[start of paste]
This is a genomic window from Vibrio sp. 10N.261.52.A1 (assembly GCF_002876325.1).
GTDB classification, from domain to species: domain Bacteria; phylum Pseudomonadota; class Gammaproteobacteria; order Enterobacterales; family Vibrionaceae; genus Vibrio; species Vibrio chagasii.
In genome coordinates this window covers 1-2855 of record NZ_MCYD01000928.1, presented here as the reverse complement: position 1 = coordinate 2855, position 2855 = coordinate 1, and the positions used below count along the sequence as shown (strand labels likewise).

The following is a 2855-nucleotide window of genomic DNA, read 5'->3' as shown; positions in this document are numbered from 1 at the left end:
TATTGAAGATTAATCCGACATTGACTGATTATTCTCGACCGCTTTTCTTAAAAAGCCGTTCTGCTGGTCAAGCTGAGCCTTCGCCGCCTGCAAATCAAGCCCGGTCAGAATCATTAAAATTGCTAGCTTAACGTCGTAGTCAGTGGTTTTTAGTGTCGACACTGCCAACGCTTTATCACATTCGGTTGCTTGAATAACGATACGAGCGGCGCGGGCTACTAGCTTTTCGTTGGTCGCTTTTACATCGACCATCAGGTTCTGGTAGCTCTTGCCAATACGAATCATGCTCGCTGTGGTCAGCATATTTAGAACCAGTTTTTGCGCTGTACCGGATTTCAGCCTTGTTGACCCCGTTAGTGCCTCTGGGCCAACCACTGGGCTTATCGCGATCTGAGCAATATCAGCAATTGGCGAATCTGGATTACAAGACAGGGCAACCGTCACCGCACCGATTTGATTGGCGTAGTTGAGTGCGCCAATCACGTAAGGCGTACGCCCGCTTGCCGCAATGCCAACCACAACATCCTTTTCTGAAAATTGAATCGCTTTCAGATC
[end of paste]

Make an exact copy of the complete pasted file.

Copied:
This is a genomic window from Vibrio sp. 10N.261.52.A1 (assembly GCF_002876325.1).
GTDB classification, from domain to species: domain Bacteria; phylum Pseudomonadota; class Gammaproteobacteria; order Enterobacterales; family Vibrionaceae; genus Vibrio; species Vibrio chagasii.
In genome coordinates this window covers 1-2855 of record NZ_MCYD01000928.1, presented here as the reverse complement: position 1 = coordinate 2855, position 2855 = coordinate 1, and the positions used below count along the sequence as shown (strand labels likewise).

The following is a 2855-nucleotide window of genomic DNA, read 5'->3' as shown; positions in this document are numbered from 1 at the left end:
TATTGAAGATTAATCCGACATTGACTGATTATTCTCGACCGCTTTTCTTAAAAAGCCGTTCTGCTGGTCAAGCTGAGCCTTCGCCGCCTGCAAATCAAGCCCGGTCAGAATCATTAAAATTGCTAGCTTAACGTCGTAGTCAGTGGTTTTTAGTGTCGACACTGCCAACGCTTTATCACATTCGGTTGCTTGAATAACGATACGAGCGGCGCGGGCTACTAGCTTTTCGTTGGTCGCTTTTACATCGACCATCAGGTTCTGGTAGCTCTTGCCAATACGAATCATGCTCGCTGTGGTCAGCATATTTAGAACCAGTTTTTGCGCTGTACCGGATTTCAGCCTTGTTGACCCCGTTAGTGCCTCTGGGCCAACCACTGGGCTTATCGCGATCTGAGCAATATCAGCAATTGGCGAATCTGGATTACAAGACAGGGCAACCGTCACCGCACCGATTTGATTGGCGTAGTTGAGTGCGCCAATCACGTAAGGCGTACGCCCGCTTGCCGCAATGCCAACCACAACATCCTTTTCTGAAAATTGAATCGCTTTCAGATC